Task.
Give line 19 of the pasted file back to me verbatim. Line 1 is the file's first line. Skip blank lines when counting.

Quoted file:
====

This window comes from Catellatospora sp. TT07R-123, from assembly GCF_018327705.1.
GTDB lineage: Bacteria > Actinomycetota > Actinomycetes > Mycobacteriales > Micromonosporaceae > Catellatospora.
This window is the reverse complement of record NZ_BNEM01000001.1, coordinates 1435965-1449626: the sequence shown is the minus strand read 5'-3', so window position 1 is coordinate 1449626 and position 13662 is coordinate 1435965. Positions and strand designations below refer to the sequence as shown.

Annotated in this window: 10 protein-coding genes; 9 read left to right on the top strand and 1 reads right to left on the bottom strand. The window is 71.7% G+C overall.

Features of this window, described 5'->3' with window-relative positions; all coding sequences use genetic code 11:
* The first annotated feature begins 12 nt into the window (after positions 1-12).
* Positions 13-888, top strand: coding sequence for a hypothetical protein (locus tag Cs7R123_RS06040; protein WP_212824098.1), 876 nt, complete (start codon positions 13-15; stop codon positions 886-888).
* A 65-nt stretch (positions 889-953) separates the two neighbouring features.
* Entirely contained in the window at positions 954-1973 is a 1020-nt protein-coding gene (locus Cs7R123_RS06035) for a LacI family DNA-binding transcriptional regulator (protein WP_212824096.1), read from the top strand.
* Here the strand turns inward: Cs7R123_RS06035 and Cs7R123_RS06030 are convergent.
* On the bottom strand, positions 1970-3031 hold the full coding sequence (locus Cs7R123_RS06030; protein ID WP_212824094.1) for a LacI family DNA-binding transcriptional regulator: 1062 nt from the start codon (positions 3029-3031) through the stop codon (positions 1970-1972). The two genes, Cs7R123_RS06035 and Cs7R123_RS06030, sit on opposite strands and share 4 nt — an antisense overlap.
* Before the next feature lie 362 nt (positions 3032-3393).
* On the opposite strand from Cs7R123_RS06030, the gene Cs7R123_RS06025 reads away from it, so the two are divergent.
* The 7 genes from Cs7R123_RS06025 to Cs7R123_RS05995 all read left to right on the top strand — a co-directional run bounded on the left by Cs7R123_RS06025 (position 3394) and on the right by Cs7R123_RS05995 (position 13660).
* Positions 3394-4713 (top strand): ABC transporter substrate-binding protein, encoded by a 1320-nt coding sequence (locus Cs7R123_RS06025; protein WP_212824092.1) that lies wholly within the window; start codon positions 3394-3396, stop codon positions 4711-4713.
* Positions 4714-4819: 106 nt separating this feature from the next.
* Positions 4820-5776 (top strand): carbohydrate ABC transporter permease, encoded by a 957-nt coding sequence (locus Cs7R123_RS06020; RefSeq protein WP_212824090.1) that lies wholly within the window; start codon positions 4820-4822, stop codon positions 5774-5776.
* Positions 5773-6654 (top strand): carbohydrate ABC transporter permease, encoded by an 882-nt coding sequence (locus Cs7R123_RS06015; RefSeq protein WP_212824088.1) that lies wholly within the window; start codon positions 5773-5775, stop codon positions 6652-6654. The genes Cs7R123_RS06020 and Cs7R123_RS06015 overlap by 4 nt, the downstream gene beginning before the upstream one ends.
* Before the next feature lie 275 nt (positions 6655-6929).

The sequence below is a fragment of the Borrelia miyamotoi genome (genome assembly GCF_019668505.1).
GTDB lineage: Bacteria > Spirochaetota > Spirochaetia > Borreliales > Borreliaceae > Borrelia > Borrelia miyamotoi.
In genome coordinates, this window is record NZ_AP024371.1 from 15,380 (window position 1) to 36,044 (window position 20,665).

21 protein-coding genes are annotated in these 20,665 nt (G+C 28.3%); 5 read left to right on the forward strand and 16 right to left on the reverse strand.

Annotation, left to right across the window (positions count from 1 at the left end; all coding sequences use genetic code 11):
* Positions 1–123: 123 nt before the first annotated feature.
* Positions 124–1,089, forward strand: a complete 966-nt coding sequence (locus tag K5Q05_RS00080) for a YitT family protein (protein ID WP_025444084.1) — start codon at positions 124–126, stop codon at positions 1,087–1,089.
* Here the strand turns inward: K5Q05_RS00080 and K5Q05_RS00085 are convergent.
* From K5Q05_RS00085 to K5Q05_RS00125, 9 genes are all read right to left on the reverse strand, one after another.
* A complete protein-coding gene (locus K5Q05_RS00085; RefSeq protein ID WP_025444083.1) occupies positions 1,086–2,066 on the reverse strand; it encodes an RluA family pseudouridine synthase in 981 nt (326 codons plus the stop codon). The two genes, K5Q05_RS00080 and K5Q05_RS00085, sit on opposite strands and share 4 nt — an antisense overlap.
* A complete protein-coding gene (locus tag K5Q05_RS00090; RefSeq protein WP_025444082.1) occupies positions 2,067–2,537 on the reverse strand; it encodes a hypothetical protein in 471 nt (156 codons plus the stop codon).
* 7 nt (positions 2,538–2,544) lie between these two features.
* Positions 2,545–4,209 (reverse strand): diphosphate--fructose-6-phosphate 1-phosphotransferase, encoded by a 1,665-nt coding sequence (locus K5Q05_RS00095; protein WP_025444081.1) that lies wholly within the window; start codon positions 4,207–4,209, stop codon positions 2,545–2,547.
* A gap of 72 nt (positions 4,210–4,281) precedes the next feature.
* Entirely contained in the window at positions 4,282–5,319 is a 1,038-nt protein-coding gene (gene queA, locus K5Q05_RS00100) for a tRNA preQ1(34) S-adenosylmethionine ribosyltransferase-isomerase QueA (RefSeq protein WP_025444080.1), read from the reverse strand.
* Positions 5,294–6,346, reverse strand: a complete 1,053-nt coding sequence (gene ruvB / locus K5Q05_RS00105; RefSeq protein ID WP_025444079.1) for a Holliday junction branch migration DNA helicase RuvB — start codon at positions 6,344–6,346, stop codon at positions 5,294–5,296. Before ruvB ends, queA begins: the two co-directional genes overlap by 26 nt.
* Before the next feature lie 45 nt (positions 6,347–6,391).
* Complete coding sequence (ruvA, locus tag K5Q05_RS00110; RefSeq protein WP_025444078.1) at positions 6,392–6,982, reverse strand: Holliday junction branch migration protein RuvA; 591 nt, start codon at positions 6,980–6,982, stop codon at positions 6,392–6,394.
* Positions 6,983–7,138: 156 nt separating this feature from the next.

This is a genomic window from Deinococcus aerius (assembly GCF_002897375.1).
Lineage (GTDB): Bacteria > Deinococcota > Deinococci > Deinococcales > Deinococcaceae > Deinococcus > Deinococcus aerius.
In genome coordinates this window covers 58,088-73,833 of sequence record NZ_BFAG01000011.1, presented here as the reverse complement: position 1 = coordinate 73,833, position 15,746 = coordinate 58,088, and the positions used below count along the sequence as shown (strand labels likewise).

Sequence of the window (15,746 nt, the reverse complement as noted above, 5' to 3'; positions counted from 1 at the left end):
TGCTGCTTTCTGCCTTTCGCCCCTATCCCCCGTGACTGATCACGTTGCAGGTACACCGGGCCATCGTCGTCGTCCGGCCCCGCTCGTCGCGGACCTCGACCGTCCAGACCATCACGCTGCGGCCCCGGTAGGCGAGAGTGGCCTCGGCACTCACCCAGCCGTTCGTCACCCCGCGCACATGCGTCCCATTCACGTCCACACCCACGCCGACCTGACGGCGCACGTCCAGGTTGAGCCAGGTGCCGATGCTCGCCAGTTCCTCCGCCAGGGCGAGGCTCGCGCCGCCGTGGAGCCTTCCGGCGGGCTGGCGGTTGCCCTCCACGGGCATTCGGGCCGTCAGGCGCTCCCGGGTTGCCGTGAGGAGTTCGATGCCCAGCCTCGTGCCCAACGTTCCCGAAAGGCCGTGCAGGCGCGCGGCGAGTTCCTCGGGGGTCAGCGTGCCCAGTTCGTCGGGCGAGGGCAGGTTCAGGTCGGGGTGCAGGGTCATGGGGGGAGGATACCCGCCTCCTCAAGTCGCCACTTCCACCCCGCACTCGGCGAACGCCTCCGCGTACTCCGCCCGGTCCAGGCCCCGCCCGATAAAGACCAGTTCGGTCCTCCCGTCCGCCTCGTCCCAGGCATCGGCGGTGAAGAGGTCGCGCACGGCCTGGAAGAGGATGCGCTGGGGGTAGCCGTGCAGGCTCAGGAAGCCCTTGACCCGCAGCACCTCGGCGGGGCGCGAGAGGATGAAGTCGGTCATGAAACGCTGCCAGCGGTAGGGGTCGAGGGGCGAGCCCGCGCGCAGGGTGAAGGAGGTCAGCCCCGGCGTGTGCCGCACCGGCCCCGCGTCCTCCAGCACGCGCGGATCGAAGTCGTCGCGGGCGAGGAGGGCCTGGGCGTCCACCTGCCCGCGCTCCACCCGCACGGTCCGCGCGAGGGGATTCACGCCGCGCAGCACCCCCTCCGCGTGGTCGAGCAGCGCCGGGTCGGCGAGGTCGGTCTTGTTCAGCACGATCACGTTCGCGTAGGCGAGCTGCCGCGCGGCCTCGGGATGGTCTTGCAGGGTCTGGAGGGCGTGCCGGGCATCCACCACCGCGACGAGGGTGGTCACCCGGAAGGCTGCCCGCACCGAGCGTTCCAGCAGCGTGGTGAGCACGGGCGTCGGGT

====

* Before the next feature lie 275 nt (positions 6655-6929).